Further bad news for UK retailers

More British retailers today succumbed to the dire trading conditions being seen on the high street amid gloomy news of company administrations and poor sales figures.

Curtains and furnishings firm Rosebys went into administration today, while Savile Row tailor and former dressmaker to the Queen Hardy Amies announced it was fighting for survival.

Reports suggested that furniture retailer MFI was also battling to secure its future.

Sales declines at retail chains John Lewis and JJB Sports added to the misery.

John Lewis, seen as a bellwether of the industry, gave the sector a particular shock after it confirmed that the financial turmoil had knocked consumer confidence for six.

Sales across its 27 department stores fell by 5.6% in the week to September 20, while its grocery chain Waitrose saw sales growth grind to a halt.

Its home division suffered the most, with sales off 14% as the housing market slowdown continues.

The woes at Roseby's and MFI underlined the difficulties being faced by property-related retailers.

But fashion firms are also being challenged, with hard-pressed shoppers choosing not to splash their cash.

JJB reported a loss of £9.7m (€12.2m) in the six months to July 27, against a profit of £8.3m (€10.5m) a year earlier, with sales down in the period and falling further since.

Clive Black, retail analyst at Shore Capital Stockbrokers, said: "The news of what's been happening in the financial markets over the past two weeks has been very worrying for consumers and has impacted their confidence.

"The fact that the sunshine has also come out for the first time in a while also means that people are choosing instead to spend time in their gardens or the park."

He added that there were set to be further "casualties" in the sector. "There will be more companies finding it difficult and the banks aren't in a position to help them as much after the credit crunch, so there will undoubtedly be more casualties down the line."

There are fears that the imminent deadline for third quarter rental bills - due before the end of the month - will put many retailers under pressure and could lead to a further flurry of administrations.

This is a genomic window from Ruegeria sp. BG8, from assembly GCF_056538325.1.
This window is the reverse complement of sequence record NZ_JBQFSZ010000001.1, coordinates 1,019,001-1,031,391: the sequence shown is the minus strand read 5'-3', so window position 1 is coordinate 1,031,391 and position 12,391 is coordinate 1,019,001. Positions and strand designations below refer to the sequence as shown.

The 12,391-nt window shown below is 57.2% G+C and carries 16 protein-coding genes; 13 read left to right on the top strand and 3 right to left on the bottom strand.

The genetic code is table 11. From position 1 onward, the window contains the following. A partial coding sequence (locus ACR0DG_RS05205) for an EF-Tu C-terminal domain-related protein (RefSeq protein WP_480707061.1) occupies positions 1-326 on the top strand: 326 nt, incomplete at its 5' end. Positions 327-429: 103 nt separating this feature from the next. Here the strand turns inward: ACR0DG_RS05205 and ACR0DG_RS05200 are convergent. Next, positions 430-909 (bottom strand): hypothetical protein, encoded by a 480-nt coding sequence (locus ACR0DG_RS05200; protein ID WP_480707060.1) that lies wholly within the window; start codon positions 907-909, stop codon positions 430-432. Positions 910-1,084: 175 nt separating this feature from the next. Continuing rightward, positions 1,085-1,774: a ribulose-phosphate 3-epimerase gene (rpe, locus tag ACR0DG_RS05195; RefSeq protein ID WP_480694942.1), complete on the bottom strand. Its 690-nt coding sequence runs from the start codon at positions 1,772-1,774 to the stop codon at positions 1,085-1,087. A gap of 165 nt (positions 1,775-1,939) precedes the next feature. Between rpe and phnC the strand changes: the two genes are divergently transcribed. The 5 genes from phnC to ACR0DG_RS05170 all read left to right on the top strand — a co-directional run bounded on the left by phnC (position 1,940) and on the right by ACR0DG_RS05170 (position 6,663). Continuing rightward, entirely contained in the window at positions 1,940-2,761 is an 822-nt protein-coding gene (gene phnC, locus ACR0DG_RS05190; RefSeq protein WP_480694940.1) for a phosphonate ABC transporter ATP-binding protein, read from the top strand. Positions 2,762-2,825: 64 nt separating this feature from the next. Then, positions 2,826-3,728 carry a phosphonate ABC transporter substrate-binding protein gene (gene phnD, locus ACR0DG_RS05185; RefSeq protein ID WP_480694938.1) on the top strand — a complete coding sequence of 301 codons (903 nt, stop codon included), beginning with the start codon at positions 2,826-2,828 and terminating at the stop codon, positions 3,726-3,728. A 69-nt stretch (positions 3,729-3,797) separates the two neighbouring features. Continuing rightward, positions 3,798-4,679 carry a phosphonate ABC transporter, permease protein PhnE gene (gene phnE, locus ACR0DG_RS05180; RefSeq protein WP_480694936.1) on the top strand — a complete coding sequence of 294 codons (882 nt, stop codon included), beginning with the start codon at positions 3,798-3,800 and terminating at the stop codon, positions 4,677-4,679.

MFI has reportedly asked its landlords for a rent-free period as it struggles against a marked decline in demand for "big ticket" items.

Gavin George, head of retail at Ernst & Young, said: "The September deadline is encouraging many to go into administration before the rent is due.

"There's a lot of pressure from banks to act before making a large payment to the landlords," he added.

The sector will come under further scrutiny next week when retailing giants Tesco and Marks & Spencer reveal their latest sales figures.

Tesco may provide a rare ray of sunshine, with market experts forecasting a double digit rise in half-year trading profit and possible solid sales.

However, M&S is not thought to have fared well in recent months and some are predicting that its first quarter sales slide may have widened further as shoppers seek cheaper alternatives.

More in this Section

Shell warns over hit of up to €730m after oil price crashShell warns over hit of up to €730m after oil price crash

China’s Huawei says 2019 sales up 19% despite US sanctionsChina’s Huawei says 2019 sales up 19% despite US sanctions

Online streaming: Broadband traffic up significantly but previous record not brokenOnline streaming: Broadband traffic up significantly but previous record not broken

March busiest month on record for supermarkets in UK as worried shoppers stock upMarch busiest month on record for supermarkets in UK as worried shoppers stock up


It’s amazing what you become thankful for when you go down with suspected coronavirus and enter self-isolation, says Ella Walker.10 things self-isolation makes you really appreciate

Suddenly those Facebook groups are a godsend…Social media can be a true support in isolation – here’s how

If isolation means your locks are already out of control, it might be time to take matters into your own hands, says Prudence Wade.Everything you need to know about cutting your hair at home

It might feel unnatural to breathe deeply, but it can help to calm an overactive mind. Liz Connor reveals how to inhale and relax.3 breathing exercises to help with stress and anxiety

More From The Irish Examiner